But this season.

This season is something else entirely.

This is taking an expansion team — a roster of players that literally did not exist at this time a year ago — to a point where it is now just two wins away from reaching the Stanley Cup Final. Six wins from potentially winning the whole thing. He is one of the driving forces behind this run.

It is not only a performance that is re-writing the narrative of his career as a postseason goalie, it might be the final push he needs to cement his status as a Hall of Fame goalie.

A lot of folks will pretty strongly argue that he has already done that in his career, but as I wrote back in February Fleury, to me, has always been a good, very durable goalie that has played for a long time with some incredible highs and some crushing lows.

A fine career, but is it one that is really worthy of the Hall of Fame? It could be — should be — up for some debate.

But what if he backstops a first-year expansion team to the Stanley Cup? Or, at the very least, simply to the Stanley Cup Final? If Vegas wins it — still a big if at this point, but we’re just playing with hypotheticals here — that would be his fourth. He would almost certainly win the Conn Smythe Trophy as the playoff MVP. He will be in the top-10 in wins and probably somewhere in the top-five when his career ends. No matter your opinion of him as a goalie, no matter what you remember about his postseason meltdowns in the middle part of his career, the people that vote on the Hall of Fame would never, ever, keep that sort of resume out.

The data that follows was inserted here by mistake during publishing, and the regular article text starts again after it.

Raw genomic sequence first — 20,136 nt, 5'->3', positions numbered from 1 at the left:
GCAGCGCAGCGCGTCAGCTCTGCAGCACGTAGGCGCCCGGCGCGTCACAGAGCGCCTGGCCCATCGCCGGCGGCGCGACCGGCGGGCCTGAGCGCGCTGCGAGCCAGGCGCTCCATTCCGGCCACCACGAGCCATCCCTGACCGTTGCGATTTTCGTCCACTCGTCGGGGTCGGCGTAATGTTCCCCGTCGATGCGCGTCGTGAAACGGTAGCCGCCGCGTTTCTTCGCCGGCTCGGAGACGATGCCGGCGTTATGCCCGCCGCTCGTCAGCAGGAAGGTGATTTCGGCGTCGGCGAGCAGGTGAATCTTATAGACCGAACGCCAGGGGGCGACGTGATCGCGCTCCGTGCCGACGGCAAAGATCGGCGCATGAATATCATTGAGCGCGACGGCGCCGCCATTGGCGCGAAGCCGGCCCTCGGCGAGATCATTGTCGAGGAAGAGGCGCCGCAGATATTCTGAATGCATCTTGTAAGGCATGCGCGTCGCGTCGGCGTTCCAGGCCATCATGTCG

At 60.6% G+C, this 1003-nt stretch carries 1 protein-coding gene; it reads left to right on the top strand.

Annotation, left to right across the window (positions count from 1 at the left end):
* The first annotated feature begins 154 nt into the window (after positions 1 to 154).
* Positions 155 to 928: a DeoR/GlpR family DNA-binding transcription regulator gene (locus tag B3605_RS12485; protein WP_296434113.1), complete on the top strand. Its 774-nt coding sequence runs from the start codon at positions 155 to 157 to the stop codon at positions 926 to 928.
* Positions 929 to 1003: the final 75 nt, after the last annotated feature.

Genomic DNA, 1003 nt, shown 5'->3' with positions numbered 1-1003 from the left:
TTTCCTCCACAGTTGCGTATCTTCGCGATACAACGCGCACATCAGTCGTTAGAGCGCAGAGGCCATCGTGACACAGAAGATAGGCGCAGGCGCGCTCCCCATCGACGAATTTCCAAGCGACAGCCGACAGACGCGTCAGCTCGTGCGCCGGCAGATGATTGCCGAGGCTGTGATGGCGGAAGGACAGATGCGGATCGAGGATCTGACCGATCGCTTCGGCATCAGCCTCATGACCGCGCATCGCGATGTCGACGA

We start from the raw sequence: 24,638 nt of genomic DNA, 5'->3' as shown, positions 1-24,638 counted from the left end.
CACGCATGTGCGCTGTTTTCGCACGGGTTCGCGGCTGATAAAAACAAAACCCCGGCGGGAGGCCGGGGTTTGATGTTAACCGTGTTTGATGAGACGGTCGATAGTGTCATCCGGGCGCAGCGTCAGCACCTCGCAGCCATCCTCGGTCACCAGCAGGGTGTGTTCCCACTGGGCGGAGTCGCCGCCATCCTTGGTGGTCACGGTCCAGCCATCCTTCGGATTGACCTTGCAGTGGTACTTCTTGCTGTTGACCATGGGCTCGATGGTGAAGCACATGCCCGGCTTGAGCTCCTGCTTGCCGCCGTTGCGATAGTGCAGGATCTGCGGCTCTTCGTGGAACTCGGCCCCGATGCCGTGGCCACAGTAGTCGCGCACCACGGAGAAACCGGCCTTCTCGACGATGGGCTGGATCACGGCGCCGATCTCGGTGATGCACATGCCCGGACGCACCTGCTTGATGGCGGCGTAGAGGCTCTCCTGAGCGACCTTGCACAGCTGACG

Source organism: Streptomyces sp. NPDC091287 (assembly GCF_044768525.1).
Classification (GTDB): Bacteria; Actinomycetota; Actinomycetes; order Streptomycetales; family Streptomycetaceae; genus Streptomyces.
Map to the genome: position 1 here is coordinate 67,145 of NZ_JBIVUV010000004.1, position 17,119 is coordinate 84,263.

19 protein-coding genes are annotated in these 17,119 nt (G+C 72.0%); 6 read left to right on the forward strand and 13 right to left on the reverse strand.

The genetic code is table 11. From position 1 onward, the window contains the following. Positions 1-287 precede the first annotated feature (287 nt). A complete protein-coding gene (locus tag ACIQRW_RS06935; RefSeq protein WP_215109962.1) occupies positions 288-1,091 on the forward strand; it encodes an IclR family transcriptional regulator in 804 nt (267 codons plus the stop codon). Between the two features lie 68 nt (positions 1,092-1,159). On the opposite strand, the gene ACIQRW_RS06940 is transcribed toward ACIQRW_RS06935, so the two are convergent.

Even if this season does not result in a Stanley Cup it still might play a huge role in changing the way his career is looked at.

Right now he is no longer “playoff Fleury,” the goalie that melts down at the most inopportune time and submarines a potential championship team far short of its expectations.

He is now “playoff Fleury,” the goalie that is helping to carry a team to heights no one thought possible at the start of the season.

MORE:
• 
Conference Finals schedule, TV info
• 
NBC’s Stanley Cup Playoff Hub

Adam Gretz is a writer for Pro Hockey Talk on NBC Sports. Drop him a line at phtblog@nbcsports.com or follow him on Twitter @AGretz.